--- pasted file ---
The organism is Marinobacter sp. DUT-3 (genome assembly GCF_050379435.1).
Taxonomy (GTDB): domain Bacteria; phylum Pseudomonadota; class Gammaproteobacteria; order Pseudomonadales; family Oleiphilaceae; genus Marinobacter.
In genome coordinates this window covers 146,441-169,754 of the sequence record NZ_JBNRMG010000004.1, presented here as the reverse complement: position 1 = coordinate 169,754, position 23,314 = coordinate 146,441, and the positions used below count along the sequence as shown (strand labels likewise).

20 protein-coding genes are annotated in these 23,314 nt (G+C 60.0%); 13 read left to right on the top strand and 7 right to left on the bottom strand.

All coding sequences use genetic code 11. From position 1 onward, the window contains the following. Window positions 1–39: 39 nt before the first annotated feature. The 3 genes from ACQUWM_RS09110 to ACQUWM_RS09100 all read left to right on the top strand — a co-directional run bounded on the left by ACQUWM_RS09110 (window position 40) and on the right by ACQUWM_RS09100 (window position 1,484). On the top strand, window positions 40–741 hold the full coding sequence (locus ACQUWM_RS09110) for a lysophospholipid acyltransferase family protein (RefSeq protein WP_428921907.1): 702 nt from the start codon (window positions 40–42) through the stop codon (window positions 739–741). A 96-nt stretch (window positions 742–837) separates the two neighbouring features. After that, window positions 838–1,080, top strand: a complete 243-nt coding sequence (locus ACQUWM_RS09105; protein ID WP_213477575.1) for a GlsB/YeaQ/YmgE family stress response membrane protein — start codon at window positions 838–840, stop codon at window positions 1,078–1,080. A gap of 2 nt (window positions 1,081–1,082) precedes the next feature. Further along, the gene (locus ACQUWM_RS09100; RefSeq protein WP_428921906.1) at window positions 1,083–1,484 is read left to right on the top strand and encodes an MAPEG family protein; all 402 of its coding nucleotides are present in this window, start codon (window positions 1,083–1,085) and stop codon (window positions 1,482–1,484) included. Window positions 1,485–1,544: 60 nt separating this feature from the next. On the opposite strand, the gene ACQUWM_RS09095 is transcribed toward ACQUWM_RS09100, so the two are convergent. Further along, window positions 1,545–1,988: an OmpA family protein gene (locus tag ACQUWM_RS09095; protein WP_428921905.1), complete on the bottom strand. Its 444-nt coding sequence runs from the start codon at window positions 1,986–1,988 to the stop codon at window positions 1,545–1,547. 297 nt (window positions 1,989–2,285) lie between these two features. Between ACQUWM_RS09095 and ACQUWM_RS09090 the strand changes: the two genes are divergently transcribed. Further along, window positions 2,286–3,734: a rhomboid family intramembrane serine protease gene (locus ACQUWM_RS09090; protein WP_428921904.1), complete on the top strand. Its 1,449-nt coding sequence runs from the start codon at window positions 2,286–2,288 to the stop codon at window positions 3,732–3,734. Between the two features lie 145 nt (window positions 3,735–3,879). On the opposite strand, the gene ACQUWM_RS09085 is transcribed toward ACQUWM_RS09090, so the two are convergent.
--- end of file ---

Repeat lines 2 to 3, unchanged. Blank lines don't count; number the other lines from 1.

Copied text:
Taxonomy (GTDB): domain Bacteria; phylum Pseudomonadota; class Gammaproteobacteria; order Pseudomonadales; family Oleiphilaceae; genus Marinobacter.
In genome coordinates this window covers 146,441-169,754 of the sequence record NZ_JBNRMG010000004.1, presented here as the reverse complement: position 1 = coordinate 169,754, position 23,314 = coordinate 146,441, and the positions used below count along the sequence as shown (strand labels likewise).